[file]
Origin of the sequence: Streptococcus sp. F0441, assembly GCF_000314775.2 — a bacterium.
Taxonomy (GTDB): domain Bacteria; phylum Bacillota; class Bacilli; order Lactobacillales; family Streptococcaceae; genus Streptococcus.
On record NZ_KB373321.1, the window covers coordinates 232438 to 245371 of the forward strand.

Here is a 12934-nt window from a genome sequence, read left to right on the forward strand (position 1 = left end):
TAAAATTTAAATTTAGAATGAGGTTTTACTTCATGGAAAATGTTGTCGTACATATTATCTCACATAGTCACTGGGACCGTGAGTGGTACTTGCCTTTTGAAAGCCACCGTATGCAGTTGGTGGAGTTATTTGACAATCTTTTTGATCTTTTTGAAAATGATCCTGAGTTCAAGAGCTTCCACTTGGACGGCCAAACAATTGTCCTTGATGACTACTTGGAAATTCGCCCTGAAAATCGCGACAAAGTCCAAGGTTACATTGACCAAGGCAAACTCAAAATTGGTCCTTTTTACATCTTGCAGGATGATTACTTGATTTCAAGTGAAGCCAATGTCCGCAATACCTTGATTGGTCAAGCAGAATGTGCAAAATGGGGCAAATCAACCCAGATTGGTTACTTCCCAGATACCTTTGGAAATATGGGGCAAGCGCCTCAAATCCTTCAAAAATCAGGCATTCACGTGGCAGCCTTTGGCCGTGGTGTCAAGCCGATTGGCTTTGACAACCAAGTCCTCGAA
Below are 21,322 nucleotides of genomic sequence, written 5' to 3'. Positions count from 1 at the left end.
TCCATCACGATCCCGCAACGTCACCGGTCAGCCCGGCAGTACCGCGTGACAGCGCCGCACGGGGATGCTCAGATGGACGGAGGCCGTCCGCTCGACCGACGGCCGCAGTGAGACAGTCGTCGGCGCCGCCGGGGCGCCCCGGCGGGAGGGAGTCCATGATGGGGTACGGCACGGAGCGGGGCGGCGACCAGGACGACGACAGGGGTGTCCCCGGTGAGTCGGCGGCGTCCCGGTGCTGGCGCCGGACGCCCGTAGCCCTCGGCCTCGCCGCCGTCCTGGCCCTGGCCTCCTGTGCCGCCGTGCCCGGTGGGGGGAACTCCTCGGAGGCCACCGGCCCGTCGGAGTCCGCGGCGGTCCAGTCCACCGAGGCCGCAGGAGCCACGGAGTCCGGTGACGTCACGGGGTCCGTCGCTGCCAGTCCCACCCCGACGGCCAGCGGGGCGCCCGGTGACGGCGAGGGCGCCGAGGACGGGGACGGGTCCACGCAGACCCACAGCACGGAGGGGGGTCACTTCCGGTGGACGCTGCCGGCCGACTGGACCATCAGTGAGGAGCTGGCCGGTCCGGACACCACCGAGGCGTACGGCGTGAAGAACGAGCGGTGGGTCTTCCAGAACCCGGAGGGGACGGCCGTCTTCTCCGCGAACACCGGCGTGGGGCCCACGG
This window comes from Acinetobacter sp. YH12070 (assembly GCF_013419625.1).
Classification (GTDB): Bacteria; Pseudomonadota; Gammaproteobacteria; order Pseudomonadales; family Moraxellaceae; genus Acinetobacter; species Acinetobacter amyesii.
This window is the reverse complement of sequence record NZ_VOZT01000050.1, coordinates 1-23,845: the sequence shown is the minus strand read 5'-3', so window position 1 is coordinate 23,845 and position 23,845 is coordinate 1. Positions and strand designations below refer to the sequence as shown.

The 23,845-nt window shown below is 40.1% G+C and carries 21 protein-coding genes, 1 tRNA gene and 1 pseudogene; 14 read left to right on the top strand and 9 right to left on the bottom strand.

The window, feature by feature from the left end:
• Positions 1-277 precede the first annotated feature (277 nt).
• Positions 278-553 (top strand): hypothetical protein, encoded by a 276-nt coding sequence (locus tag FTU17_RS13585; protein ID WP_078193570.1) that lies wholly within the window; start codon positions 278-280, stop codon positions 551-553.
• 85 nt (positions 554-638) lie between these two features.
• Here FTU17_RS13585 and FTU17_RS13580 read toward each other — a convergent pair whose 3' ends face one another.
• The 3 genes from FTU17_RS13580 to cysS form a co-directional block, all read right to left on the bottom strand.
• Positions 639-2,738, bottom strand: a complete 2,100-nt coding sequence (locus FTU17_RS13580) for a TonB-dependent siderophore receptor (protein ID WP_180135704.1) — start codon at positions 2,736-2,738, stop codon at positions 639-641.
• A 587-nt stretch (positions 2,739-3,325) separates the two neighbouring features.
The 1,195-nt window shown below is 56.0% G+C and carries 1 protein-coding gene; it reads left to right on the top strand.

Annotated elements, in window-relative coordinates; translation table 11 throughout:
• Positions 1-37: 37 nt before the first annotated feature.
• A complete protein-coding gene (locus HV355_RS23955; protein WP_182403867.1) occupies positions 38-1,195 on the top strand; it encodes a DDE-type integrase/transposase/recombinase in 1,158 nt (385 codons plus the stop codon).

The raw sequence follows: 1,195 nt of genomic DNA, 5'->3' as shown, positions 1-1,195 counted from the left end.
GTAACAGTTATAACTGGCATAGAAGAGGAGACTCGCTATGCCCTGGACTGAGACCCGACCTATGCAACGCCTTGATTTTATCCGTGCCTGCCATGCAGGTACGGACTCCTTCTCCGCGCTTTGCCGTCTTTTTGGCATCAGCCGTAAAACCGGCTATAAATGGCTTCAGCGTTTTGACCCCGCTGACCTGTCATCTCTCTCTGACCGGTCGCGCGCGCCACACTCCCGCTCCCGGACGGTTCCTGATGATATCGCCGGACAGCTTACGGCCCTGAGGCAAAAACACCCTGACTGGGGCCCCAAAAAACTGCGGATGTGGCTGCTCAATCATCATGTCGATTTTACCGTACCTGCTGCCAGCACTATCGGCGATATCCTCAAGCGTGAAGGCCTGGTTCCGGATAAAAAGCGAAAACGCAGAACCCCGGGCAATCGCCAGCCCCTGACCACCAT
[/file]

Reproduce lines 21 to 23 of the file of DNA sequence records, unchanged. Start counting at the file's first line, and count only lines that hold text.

Annotated elements, in window-relative coordinates; translation table 11 throughout:
• Positions 1-37: 37 nt before the first annotated feature.
• A complete protein-coding gene (locus HV355_RS23955; protein WP_182403867.1) occupies positions 38-1,195 on the top strand; it encodes a DDE-type integrase/transposase/recombinase in 1,158 nt (385 codons plus the stop codon).